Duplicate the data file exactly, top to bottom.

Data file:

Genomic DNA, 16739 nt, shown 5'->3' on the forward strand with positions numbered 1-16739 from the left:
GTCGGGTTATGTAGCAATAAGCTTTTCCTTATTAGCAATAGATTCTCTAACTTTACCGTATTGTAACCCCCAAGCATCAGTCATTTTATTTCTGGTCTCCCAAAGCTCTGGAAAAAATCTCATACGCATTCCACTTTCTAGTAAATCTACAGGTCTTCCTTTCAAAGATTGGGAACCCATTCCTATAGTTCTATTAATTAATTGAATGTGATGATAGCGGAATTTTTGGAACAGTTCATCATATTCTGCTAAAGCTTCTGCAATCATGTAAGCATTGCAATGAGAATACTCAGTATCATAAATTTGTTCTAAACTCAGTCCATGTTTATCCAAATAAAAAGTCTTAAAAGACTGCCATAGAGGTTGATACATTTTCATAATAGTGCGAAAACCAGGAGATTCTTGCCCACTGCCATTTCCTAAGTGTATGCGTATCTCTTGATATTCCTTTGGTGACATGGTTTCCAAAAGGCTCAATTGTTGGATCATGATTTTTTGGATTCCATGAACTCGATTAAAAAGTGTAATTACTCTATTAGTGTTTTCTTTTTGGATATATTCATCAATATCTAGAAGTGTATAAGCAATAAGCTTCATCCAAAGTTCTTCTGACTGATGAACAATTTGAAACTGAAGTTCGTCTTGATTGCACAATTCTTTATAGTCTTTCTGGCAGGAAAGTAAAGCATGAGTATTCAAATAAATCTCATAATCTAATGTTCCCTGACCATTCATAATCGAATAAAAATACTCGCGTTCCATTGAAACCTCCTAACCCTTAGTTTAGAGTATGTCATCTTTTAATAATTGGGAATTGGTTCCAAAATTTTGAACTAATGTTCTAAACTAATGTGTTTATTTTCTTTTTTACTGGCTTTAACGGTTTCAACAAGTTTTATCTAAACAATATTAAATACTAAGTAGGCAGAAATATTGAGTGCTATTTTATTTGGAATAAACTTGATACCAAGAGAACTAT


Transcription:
Genomic DNA, 16739 nt, shown 5'->3' on the forward strand with positions numbered 1-16739 from the left:
GTCGGGTTATGTAGCAATAAGCTTTTCCTTATTAGCAATAGATTCTCTAACTTTACCGTATTGTAACCCCCAAGCATCAGTCATTTTATTTCTGGTCTCCCAAAGCTCTGGAAAAAATCTCATACGCATTCCACTTTCTAGTAAATCTACAGGTCTTCCTTTCAAAGATTGGGAACCCATTCCTATAGTTCTATTAATTAATTGAATGTGATGATAGCGGAATTTTTGGAACAGTTCATCATATTCTGCTAAAGCTTCTGCAATCATGTAAGCATTGCAATGAGAATACTCAGTATCATAAATTTGTTCTAAACTCAGTCCATGTTTATCCAAATAAAAAGTCTTAAAAGACTGCCATAGAGGTTGATACATTTTCATAATAGTGCGAAAACCAGGAGATTCTTGCCCACTGCCATTTCCTAAGTGTATGCGTATCTCTTGATATTCCTTTGGTGACATGGTTTCCAAAAGGCTCAATTGTTGGATCATGATTTTTTGGATTCCATGAACTCGATTAAAAAGTGTAATTACTCTATTAGTGTTTTCTTTTTGGATATATTCATCAATATCTAGAAGTGTATAAGCAATAAGCTTCATCCAAAGTTCTTCTGACTGATGAACAATTTGAAACTGAAGTTCGTCTTGATTGCACAATTCTTTATAGTCTTTCTGGCAGGAAAGTAAAGCATGAGTATTCAAATAAATCTCATAATCTAATGTTCCCTGACCATTCATAATCGAATAAAAATACTCGCGTTCCATTGAAACCTCCTAACCCTTAGTTTAGAGTATGTCATCTTTTAATAATTGGGAATTGGTTCCAAAATTTTGAACTAATGTTCTAAACTAATGTGTTTATTTTCTTTTTTACTGGCTTTAACGGTTTCAACAAGTTTTATCTAAACAATATTAAATACTAAGTAGGCAGAAATATTGAGTGCTATTTTATTTGGAATAAACTTGATACCAAGAGAACTAT